Photography exhibition inspired by a murder

When the sisters discussed their childhood, Ruzicka realised she had no memory of her father ever being in the house.

“I asked Mum and then she told me everything,” she says. “About the marriage, kicking him out, fighting to keep the house, living in a women’s hostel.”

A stitched together portrait of Annette Ruzicka and her mother from the exhibition.

A stitched together portrait of Annette Ruzicka and her mother from the exhibition.

Photo: Annette Ruzicka

The most harrowing aspect was her mother’s revelation that her father had phoned shortly after shooting his defacto. “Mum had known something was terribly wrong, because he was barely lucid, but she didn’t know what he’d done,” Ruzicka says.

“Even with his history of violence, instability and alcohol abuse, she pleaded with him to come to our house. Whatever was wrong, she’d help out.”

Shortly afterwards, he killed himself.

“Thank God, he didn’t come come over. Who knows what might have happened.”

One seemingly inconsequential fact haunted Ruzicka.

“One of the detectives who had attended the murder scene found a new pair of my dad’s running shoes and sold them, giving the cash to my mum because he could see how difficult life had become.

“That kind of kindness had been a beautiful thing to do, though it was against the rules.”

The anecdote had extra resonance because Ruzicka’s husband, Ryan, had just joined the Victorian police and their life was being torn apart by shift work (they’re fine now).

Confronting images of their marriage crisis – including a self portrait of a tearful Ruzicka following a verbal fight – had won her the Sunstudios Emerging Photographer award last year.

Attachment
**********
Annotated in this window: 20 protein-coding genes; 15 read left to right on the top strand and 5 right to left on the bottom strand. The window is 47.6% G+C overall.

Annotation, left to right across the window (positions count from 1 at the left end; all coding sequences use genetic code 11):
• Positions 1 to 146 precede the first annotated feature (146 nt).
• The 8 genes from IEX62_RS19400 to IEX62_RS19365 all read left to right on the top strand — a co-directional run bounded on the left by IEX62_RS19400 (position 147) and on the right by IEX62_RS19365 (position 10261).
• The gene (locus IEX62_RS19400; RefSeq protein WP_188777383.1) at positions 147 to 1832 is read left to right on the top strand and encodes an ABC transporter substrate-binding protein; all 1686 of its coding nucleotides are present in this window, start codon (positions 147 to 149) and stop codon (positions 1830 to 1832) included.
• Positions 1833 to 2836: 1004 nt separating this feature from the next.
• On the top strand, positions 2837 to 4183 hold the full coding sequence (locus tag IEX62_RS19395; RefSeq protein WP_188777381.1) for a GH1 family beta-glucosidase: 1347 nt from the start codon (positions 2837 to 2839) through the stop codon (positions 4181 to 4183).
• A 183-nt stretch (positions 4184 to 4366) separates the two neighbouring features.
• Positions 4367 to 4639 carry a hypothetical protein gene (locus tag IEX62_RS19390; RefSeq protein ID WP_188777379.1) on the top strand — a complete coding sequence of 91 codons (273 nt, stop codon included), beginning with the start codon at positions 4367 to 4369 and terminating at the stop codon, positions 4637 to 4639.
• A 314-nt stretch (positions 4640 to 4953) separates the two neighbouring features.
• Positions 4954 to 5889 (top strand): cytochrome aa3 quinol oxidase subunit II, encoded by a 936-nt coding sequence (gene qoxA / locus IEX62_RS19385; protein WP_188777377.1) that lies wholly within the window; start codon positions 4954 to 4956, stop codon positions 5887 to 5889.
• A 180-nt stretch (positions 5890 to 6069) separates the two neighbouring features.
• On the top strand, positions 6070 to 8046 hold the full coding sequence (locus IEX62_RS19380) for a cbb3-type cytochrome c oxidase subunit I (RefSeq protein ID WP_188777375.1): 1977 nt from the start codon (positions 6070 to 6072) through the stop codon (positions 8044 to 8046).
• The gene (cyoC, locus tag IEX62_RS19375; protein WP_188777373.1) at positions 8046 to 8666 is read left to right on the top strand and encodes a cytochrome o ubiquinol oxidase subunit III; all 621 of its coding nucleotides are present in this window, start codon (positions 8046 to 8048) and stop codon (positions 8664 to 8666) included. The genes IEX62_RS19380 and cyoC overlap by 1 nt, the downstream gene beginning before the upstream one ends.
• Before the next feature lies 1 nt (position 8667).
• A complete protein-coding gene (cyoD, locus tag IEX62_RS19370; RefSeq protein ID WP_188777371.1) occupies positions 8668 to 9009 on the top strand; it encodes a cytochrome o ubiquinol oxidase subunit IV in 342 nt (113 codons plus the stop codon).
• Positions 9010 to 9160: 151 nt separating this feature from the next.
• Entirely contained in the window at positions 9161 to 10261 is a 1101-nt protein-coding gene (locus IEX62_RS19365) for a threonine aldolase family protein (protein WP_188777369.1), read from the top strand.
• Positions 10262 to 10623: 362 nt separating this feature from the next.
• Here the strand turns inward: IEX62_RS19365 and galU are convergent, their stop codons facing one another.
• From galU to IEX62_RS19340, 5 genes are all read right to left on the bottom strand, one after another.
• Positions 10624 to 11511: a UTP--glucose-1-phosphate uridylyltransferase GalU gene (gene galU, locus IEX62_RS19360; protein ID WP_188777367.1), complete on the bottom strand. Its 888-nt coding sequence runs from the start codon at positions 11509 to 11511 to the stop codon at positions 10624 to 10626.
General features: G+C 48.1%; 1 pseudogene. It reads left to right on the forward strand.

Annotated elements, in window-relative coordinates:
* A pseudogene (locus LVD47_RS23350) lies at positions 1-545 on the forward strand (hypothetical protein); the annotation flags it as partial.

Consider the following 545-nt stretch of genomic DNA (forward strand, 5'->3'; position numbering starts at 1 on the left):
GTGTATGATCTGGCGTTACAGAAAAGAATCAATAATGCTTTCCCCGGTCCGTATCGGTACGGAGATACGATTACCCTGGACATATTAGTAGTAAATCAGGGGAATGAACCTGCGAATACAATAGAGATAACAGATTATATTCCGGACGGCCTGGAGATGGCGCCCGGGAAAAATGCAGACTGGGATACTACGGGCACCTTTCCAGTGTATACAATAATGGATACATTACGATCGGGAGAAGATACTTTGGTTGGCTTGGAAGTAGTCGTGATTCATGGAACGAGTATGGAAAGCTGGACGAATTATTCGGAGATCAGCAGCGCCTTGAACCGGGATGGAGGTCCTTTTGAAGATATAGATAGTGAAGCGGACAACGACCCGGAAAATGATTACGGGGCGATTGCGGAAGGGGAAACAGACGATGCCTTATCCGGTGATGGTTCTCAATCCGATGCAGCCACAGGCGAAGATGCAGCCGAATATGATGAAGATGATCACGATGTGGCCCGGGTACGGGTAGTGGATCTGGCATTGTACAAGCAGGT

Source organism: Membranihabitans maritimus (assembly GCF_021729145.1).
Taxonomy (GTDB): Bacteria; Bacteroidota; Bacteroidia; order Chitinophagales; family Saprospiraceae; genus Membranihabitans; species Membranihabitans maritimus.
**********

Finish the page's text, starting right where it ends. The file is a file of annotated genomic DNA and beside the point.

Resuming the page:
A close-up photograph of her mother's jewelry.

A close-up photograph of her mother’s jewelry.

Photo: Annette Ruzicka

With the prize entitling her to her first exhibition, she chose to explore the family trauma surrounding her father – “shedding shame of domestic violence and hopefully encouraging others to do the same”.

Despite its title, no running shoes appear in My Father’s Runners, which has opened at Sydney’s Sunstudios. There’s also only one image of Ruzicka’s father, unless you count the one of his legs and shoes on her parent’s wedding day.

“The exhibition deals with the impact of buried trauma on relationships and individuals,” Ruzicka says. “In an indirect way, it’s a tribute to my mum. How she coped and provided for two children, despite her own trauma, is amazing.”

The “raw and dark images” also reveal what Ruzicka says is the “fear of loss, of losing my mum”.

My Father’s Shoes is at SunStudios in Alexandria until August 12.

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